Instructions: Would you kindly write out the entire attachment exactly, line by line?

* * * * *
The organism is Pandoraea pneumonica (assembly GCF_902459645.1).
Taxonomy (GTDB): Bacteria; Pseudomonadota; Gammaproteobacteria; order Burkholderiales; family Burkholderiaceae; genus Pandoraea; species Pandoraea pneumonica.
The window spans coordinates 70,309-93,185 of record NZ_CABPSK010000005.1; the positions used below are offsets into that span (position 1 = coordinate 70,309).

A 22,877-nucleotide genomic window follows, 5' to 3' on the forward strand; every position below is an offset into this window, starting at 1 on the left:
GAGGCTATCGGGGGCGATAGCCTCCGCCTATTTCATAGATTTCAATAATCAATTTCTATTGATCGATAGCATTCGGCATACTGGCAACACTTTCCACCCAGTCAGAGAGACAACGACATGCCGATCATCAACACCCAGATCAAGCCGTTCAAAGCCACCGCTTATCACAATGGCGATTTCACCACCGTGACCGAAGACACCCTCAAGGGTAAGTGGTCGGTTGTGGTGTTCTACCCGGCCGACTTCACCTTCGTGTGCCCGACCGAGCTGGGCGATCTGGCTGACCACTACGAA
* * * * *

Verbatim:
The organism is Pandoraea pneumonica (assembly GCF_902459645.1).
Taxonomy (GTDB): Bacteria; Pseudomonadota; Gammaproteobacteria; order Burkholderiales; family Burkholderiaceae; genus Pandoraea; species Pandoraea pneumonica.
The window spans coordinates 70,309-93,185 of record NZ_CABPSK010000005.1; the positions used below are offsets into that span (position 1 = coordinate 70,309).

A 22,877-nucleotide genomic window follows, 5' to 3' on the forward strand; every position below is an offset into this window, starting at 1 on the left:
GAGGCTATCGGGGGCGATAGCCTCCGCCTATTTCATAGATTTCAATAATCAATTTCTATTGATCGATAGCATTCGGCATACTGGCAACACTTTCCACCCAGTCAGAGAGACAACGACATGCCGATCATCAACACCCAGATCAAGCCGTTCAAAGCCACCGCTTATCACAATGGCGATTTCACCACCGTGACCGAAGACACCCTCAAGGGTAAGTGGTCGGTTGTGGTGTTCTACCCGGCCGACTTCACCTTCGTGTGCCCGACCGAGCTGGGCGATCTGGCTGACCACTACGAA